The Northern Ireland Children’s Commissioner has halted her controversial legal attempts to ban smacking in the Province after running out of money.
Patricia Lewsley who has been criticised for spending over £200,000 of taxpayers’ money in her campaign to ban smacking, admitted any further attempts had been abandoned due to “financial constraints”.
Miss Lewsley is challenging the Northern Ireland Secretary of State’s decision to bring the Province into line with the England and Wales smacking laws.
Under this law parents may use ‘reasonable chastisement’ as long as it does not leave more than a transitory mark on the child.
She has had legal challenges rejected by both the High Court and the Court of Appeal but wanted to continue her pursuit to the House of Lords despite the financial burden on the public.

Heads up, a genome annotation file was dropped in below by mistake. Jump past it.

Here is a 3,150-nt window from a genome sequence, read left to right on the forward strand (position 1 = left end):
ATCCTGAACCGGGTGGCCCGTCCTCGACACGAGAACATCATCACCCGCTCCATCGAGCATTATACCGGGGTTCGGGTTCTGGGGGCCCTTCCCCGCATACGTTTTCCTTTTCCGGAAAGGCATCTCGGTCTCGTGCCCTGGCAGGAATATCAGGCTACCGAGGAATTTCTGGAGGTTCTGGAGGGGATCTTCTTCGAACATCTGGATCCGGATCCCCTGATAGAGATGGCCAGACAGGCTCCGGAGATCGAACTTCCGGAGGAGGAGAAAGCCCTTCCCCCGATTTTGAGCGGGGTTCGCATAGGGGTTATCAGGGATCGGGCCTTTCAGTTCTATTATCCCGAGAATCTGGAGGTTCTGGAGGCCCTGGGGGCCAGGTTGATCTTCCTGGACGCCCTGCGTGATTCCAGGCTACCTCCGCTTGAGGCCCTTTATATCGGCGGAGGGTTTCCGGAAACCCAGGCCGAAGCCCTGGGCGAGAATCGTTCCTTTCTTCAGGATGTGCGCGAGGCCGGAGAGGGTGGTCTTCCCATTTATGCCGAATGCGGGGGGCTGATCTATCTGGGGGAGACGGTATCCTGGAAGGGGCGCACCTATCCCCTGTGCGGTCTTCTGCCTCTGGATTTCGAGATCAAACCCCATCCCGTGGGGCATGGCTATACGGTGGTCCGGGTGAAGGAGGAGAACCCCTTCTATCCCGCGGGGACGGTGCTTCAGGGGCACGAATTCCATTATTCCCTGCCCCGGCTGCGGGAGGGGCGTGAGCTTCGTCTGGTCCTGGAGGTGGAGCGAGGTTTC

The DUP has accused Miss Lewsley of wasting public money in pursuit of an “ideologically-driven legal campaign” and called on her “to cease attempting to criminalise loving, caring parents”.
Miss Lewsley said: “I am disappointed that I cannot continue my legal efforts to end the unequal treatment of children who suffer an assault.”
Earlier this year Miss Lewsley was at the centre of a storm when she compared smacking to child abuse during an interview with the Belfast News Letter.
She later denied the accusations, claiming the paper had taken her comments out of context.
The Belfast News Letter made the full audio recording of Miss Lewsley’s comments available online, pointing out that she can be clearly heard agreeing that smacking is child abuse.
An attempt to make smacking unlawful in England and Wales failed last year. Ed Balls, the Secretary of State for Children, Schools and Families, said at the time that an outright ban “would be the wrong thing to do for children”.
Research conducted at the time by the Government showed that 70 per cent of parents opposed a ban.